I don’t gripe about my clients on my blog. Other people do. In fact, I see a great deal of grousing about PITA clients on freelance writing blogs.
Sometimes, these complaints are presented as part of an educational effort. You know, “this is how to handle a bad situation” stuff. There’s a moral to the story, so to speak. That makes sense to me.
In other cases, it the posts read more like invitations to commiseration. Sometimes, they’re nothing more than cathartic rants. I guess I can understand the underlying sentiments in these situations, but I can’t really imagine myself doing something like that.
It’s not that I don’t occasionally get PO’d, mind you. I just tend to reserve my moaning for those unlucky people in my more immediate social circle. There’s nothing fundamentally wrong about releasing steam in public, it’s just not part of my personality, I guess. Plus, I know it isn’t part of my business plan.
I thought I’d take a little time today to argue against publicly railing against your annoying clients–even if you make every effort to keep their identifying information under wraps.
My clients read my blog. They don’t necessarily subscribe to the RSS feed and drop everything when they notice a new post, but I know that they check in with some regularity. They mention posts in our conversations, etc.
I’d hate to alienate or upset any of them by calling them out in public. Even if I didn’t share their name, business type, info about the project, etc., they’d know that I was raking them over the coals for the world to see instead of handling the situation with a one-on-one conversation.
Additionally, I realize that I have imperfections and that I make mistakes. I’d hate to stumble upon their post about “my dumb-ass writer who apparently didn’t bother to read the last page of the project specs because I’m now waiting for editing so I can have the stuff this afternoon instead of using it this morning, as originally planned.”
If I screw something up, I don’t really need to encounter our dirty laundry in the public sphere, even if my name isn’t Sharpied on the waistband of the undies for all to read.
I also realize that some of the stuff that can drive me up the wall is nothing more than pure accident or a byproduct simple communication failure. In other cases, I’ve found that PITAs can be resolved rather easily with a little quality back-and-forth.
Venting doesn’t seem to contribute much to problem resolution. If someone irritates me, I can let loose with a stream of expletives down here in the office where no one else is going to hear them.
I’m anything but a doormat. I don’t do the subservience thing and I’m more than ready to stick up for myself if I’m being wronged. I just don’t see the value of doing it in a public setting. It feels rude to me, and I generally have a high threshold for rudeness.
Additionally, I know that some clients find me via my blog and that others look it over after receiving a referral before they contact me.
I can see how railing on bad clients could turn them off. Who wants to volunteer to work with someone who makes a point of publicly mocking or criticizing his or her clients, right?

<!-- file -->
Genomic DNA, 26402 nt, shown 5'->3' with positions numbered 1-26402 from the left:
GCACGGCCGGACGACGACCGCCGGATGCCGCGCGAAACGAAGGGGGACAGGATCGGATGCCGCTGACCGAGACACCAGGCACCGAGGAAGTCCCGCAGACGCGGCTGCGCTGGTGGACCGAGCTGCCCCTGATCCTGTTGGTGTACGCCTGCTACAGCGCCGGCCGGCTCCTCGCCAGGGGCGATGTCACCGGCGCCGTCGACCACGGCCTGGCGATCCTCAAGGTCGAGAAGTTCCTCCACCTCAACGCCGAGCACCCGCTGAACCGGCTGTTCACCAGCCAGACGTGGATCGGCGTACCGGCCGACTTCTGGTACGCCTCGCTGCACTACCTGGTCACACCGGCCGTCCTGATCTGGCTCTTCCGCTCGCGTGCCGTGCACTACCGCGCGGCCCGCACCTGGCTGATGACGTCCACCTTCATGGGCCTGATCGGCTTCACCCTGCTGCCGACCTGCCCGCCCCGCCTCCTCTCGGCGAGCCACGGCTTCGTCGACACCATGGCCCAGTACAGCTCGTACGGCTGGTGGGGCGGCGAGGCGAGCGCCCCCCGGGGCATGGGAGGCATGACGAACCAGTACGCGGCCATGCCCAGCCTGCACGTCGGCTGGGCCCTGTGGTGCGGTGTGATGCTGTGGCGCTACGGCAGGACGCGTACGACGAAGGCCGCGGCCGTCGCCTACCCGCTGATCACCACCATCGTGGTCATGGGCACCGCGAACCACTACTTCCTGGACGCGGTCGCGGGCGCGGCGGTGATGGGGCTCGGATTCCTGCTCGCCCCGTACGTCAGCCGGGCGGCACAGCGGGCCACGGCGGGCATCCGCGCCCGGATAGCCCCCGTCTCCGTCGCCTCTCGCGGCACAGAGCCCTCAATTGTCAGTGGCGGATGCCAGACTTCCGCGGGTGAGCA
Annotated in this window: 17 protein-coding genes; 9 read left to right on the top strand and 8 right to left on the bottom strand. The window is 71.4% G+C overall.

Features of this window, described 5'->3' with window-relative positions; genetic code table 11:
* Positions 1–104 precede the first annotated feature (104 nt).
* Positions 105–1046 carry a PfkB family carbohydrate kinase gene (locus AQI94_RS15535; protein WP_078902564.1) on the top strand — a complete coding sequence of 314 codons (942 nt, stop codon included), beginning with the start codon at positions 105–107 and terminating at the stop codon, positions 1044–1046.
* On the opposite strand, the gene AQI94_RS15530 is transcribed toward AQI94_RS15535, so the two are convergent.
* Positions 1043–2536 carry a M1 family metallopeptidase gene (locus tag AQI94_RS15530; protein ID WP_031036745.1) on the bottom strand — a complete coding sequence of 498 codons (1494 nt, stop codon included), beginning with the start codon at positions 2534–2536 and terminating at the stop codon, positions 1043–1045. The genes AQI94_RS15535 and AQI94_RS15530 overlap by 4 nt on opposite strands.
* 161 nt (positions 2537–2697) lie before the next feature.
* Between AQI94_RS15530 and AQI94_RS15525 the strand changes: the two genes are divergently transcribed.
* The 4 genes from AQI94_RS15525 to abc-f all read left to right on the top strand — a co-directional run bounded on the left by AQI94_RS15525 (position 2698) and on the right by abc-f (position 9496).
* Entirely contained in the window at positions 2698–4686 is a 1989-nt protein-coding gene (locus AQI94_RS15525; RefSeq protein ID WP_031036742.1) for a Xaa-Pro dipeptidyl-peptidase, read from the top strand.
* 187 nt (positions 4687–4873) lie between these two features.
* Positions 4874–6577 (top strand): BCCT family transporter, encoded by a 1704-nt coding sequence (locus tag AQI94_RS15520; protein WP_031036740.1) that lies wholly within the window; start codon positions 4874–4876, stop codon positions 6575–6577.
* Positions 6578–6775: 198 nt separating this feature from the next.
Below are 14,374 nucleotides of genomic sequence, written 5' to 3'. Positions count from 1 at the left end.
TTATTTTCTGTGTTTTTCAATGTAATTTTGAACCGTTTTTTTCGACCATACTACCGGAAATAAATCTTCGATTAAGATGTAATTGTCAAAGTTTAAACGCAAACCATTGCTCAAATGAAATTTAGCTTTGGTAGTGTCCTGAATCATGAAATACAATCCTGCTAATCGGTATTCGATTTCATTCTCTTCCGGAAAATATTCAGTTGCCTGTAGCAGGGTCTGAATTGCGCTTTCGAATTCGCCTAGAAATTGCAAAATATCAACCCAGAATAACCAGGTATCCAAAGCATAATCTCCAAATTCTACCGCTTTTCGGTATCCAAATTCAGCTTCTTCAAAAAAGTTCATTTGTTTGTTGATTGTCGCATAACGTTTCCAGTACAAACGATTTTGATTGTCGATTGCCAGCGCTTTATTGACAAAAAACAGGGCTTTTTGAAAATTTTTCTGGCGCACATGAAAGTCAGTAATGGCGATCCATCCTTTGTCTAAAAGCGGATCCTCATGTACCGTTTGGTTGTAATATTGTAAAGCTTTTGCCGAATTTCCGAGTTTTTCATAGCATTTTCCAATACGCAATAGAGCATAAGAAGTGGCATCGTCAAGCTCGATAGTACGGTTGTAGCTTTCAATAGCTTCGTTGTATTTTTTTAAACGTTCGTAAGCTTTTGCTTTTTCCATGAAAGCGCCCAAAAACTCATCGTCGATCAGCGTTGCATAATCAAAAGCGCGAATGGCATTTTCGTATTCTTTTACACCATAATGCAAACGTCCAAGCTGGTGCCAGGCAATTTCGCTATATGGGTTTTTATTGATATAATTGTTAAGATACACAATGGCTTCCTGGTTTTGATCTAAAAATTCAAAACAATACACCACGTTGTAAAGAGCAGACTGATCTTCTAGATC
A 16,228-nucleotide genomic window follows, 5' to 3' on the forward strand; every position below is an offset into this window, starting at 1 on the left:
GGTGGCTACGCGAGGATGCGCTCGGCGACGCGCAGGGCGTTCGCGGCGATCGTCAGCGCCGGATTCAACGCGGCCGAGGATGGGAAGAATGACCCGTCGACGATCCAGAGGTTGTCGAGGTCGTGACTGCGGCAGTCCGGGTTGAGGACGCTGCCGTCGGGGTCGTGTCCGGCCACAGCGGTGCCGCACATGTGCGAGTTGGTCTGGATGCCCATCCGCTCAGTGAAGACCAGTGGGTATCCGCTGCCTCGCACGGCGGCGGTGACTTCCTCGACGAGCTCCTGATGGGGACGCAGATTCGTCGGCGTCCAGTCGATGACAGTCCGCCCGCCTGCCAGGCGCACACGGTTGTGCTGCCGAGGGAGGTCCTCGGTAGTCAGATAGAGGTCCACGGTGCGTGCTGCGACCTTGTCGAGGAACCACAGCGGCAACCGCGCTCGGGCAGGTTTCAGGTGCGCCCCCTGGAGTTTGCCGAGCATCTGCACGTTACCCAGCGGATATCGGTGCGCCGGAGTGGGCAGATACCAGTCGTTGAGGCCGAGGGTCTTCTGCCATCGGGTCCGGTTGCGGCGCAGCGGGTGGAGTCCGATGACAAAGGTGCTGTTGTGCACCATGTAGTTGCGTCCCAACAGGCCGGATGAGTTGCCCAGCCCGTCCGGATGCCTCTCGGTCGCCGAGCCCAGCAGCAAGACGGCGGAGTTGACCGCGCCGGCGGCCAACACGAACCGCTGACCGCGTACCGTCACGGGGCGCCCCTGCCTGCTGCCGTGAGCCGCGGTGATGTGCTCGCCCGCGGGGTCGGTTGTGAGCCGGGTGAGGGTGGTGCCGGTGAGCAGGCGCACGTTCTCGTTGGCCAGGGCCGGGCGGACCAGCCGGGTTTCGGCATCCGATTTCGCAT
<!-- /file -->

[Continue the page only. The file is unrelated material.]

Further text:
You can argue that posts like that might send a message–that you expect a certain standards of behavior and professionalism from those with whom you work. That’s not a horrible argument, but I wonder how many prospective clients are more likely to see those gripe posts an indication that the writer is a cantankerous PITA.
Besides, it seems much more reasonable to outline expectations in one-on-one discussions. Heck, you could even outline them on a separate page of your site/blog if you feel that strongly about some issues.
Let’s say I needed to find a lawyer. I wouldn’t be magnetically attracted to the shyster with a blog post about “his stupid client who apparently doesn’t want to win this case, based on his unwillingness or inability to provide me with the necessary documentation.” I’d look for someone slightly more professional who didn’t seem quite as likely to fly off the handle if it took me a few days to find a receipt from 2002.
I don’t think I’d set up an appointment with the insurance agent who blogged about “annoying customers who take a high deductible to save money on their monthly bill and then gripe about it when they have a claim.” I’d avoid an accountant who mocked clients for misunderstanding their potential deductions, too.
In other words, I just can’t believe that openly grousing about your clients does much to encourage business.
At the same time, I really do enjoy reading Kathy Kehrli’s Irreverent Freelancer, where she makes a point of raking lousy would-be clients over the coals. I also do see the value in revealing atrocious experiences so that others can learn and benefit from them. Obviously, I can’t consider myself a hardliner on this.
So, I’ll dump it in your laps… What do you think about it? Do these public attacks on frustrating clients serve a greater good that justifies the potential downside? Are there particular standards that writers should follow when calling out a bad apple from their client barrel?